As you can see, now
is_even is called only while it's required.
Let's take another example. This time we need to find out 3 smallest
numbers that are greater than 1000 and powers of 2. In the eariler
blog post on generators, there was an example of counting infinitely
yield keyword. Here we need to do something similar to
count integers and test whether or not each one is a power of 2. The
catch is that since we need to return 3 such numbers, we don't know
when to stop counting. Ok, probably in this case it's easy to
pre-calculate or guess, but what if the predicate function is a bit
more complex for eg. a check for primality? With itertools, we can use
the same technique as in the previous example. As a bonus, the module
comes with a
count function so we don't need to write our own.
>>> import math >>> from itertools import count, islice, ifilter >>> def is_pow_two(x): ... ln = math.log(x, 2) ... return math.floor(ln) == ln >>> list(islice(ifilter(is_pow_two, count(1000)), 0, 3)) [1024, 2048, 4096]
is_pow_two will be called no more than 4096 times = win!
Grouping things in style
If you often use Python to write scripts for extracting data,
eg. scraping web pages or parsing log files, then you may have come
across this common pattern -- reading content from some source,
extracting useful data out of it and saving the extracted data in some
other form (or directly using it). And quite often, we need to group
data into parts say for eg. parsing web server access logs and group
incoming requests by their response status
itertools.groupby makes this very easy. It takes an
iterable and a
key function. The
key function is used to group
items with consecutively similar key values together. Here is an
example where given a list of integers we separate them into "even"
and "odd" groups.
from itertools import groupby def groupby_even_odd(items): f = lambda x: 'even' if x % 2 == 0 else 'odd' gb = groupby(items, f) for k, items in gb: print '%s: %s' % (k, ','.join(map(str, items)))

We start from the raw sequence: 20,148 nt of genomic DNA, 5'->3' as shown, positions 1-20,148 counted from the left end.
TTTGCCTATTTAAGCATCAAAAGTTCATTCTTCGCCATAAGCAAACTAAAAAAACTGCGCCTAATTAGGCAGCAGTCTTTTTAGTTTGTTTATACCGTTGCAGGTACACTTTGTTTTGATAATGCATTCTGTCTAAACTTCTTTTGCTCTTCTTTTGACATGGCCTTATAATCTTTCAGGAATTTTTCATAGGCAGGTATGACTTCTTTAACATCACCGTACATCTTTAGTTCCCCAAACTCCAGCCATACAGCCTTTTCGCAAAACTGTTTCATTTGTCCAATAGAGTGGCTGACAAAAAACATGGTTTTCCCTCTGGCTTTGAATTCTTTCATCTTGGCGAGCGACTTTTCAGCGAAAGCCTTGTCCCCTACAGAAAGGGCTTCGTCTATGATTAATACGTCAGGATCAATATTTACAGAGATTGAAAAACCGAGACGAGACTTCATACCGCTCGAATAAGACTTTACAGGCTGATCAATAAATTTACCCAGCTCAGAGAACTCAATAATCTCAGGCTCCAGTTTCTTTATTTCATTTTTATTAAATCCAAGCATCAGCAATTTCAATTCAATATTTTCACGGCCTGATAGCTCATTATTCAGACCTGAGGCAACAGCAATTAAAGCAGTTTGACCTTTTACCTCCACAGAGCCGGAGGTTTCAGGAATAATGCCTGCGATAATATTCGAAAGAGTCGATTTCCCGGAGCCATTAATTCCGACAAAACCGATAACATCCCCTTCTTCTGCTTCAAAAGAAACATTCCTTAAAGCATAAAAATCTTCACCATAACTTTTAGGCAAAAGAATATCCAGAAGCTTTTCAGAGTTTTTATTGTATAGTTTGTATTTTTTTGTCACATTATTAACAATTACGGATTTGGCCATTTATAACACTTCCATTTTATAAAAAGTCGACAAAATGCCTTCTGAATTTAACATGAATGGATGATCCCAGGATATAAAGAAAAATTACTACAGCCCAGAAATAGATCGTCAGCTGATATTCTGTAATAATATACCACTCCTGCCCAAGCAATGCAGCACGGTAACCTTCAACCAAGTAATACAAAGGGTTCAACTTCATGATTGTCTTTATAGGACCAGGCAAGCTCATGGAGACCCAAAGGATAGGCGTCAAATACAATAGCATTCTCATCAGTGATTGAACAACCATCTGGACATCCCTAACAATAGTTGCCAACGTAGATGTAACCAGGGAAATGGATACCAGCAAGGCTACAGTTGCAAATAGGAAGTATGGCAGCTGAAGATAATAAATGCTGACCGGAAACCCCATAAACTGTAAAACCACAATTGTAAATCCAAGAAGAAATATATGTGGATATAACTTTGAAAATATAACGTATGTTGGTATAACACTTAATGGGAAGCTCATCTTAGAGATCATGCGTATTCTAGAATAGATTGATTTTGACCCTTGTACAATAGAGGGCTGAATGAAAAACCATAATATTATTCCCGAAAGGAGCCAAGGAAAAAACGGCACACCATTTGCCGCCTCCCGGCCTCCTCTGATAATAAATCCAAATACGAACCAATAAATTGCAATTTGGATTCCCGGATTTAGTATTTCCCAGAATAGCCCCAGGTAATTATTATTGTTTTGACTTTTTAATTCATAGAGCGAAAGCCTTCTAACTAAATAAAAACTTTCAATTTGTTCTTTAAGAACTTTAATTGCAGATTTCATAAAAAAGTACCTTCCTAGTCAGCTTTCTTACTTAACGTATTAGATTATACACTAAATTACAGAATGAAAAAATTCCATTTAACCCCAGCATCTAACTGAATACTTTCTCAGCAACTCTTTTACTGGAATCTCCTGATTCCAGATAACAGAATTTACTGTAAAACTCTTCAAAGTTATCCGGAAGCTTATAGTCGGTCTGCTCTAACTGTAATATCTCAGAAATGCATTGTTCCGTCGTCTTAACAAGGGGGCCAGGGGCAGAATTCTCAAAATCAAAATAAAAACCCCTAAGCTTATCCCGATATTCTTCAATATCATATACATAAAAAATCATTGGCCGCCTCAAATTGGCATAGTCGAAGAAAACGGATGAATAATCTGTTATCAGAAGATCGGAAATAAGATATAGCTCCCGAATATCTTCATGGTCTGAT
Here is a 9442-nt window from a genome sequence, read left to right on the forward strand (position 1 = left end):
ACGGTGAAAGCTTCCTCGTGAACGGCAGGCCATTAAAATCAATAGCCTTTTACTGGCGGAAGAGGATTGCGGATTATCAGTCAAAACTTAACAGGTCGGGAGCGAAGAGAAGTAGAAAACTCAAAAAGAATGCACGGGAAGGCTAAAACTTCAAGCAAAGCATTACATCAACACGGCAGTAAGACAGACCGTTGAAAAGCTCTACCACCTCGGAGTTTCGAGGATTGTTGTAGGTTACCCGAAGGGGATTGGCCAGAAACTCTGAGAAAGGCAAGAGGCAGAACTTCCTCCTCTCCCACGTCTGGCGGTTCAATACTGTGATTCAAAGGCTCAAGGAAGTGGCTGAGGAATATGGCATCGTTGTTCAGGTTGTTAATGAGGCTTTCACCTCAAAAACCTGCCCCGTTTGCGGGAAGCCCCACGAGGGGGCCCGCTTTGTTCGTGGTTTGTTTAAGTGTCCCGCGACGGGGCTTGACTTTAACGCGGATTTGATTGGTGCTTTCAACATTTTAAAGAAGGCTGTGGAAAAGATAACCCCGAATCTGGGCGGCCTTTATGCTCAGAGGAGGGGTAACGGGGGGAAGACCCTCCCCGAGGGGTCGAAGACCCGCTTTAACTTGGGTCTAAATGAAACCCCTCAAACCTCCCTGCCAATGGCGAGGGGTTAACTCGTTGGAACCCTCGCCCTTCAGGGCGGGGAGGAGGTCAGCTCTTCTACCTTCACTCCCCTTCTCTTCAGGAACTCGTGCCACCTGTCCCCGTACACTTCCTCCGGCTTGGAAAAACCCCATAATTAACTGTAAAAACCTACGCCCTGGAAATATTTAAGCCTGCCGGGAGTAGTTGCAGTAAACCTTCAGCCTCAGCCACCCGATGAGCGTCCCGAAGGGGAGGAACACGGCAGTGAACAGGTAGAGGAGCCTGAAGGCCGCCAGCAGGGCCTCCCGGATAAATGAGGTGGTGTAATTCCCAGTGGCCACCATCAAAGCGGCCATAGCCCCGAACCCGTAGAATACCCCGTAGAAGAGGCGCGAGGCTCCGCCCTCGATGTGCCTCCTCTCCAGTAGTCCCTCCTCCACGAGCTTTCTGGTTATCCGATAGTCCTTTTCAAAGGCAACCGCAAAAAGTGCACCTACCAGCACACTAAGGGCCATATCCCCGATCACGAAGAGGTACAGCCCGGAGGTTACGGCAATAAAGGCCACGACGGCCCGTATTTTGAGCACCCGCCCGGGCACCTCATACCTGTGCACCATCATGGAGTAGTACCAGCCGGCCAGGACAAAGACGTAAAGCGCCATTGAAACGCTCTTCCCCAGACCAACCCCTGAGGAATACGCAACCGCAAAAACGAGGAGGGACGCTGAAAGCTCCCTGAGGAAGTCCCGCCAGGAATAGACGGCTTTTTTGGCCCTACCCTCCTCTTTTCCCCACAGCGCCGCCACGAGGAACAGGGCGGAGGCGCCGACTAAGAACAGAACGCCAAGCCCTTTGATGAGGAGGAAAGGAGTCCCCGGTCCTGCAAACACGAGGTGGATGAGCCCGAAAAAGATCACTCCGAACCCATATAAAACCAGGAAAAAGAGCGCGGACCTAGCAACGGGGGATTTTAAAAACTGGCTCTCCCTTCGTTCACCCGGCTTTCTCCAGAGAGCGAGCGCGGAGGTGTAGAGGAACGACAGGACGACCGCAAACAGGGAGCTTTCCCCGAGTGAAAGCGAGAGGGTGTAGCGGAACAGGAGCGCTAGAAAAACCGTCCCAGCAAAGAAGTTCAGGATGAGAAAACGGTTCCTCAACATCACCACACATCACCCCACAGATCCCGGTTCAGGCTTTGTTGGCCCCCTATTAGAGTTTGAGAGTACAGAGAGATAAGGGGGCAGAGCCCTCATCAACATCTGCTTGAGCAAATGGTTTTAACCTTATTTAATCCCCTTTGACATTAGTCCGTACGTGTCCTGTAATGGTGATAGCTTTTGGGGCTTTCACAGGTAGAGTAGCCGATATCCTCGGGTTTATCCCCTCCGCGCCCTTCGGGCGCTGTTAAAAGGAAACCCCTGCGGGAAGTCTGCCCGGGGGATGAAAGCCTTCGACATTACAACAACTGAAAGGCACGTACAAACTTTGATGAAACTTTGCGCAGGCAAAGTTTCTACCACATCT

>>> groupby_even_odd([1, 3, 4, 5, 6, 8, 9, 11]) odd: 1,3 even: 4 odd: 5 even: 6,8 odd: 9,11
But something is strange, isn't it? The integers are indeed grouped but there are many "even" and "odd" groups. The reason behind this is, it only groups consecutive items together. To get around this, we can simply provide it a sorted iterable.
def groupby_even_odd(items): f = lambda x: 'even' if x % 2 == 0 else 'odd' gb = groupby(sorted(items, key=f), f) for k, items in gb: print '%s: %s' % (k, ','.join(map(str, items)))
>>> groupby_even_odd([1, 3, 4, 5, 6, 8, 9, 11]) even: 4,6,8 odd: 1,3,5,9,11
And now the grouping happens the way we want it. An important thing to
note is that the key function used to sort the list must be same as
the one which is going to be passed to
Just flatmap that shit!
Flatmap is a commonly used pattern in functional programming where mapping a function to a list results in a list of lists that then needs to be flattened. For eg. given a list of directories, we want to get the names of all their first level children as a list.
>>> import os >>> dirs = ['project1/', 'project2/', 'project3/'] >>> map(os.listdir, dirs) >>> [['settings.py', 'wsgi.py', 'templates'], ['app.py', 'templates'], ['index.html, 'config.json']]
This gives us a list of lists and we still need to flatten it. There
are of course many ways to do this, one way is to use
here is an elegant way using
chain takes many
iterables as arguments and chains or appends them at ends. Let's
define a function
flatmap that will map a function to a list of
items and flatten the resulting list of lists.
And now we replace the first
map call with a
Itertools for everything (for fun and learning!)
As a final example, let's see how we can compose an elegant solution entirely using our newly acquired utility belt. The problem is to find a set of common factors of a list of integers.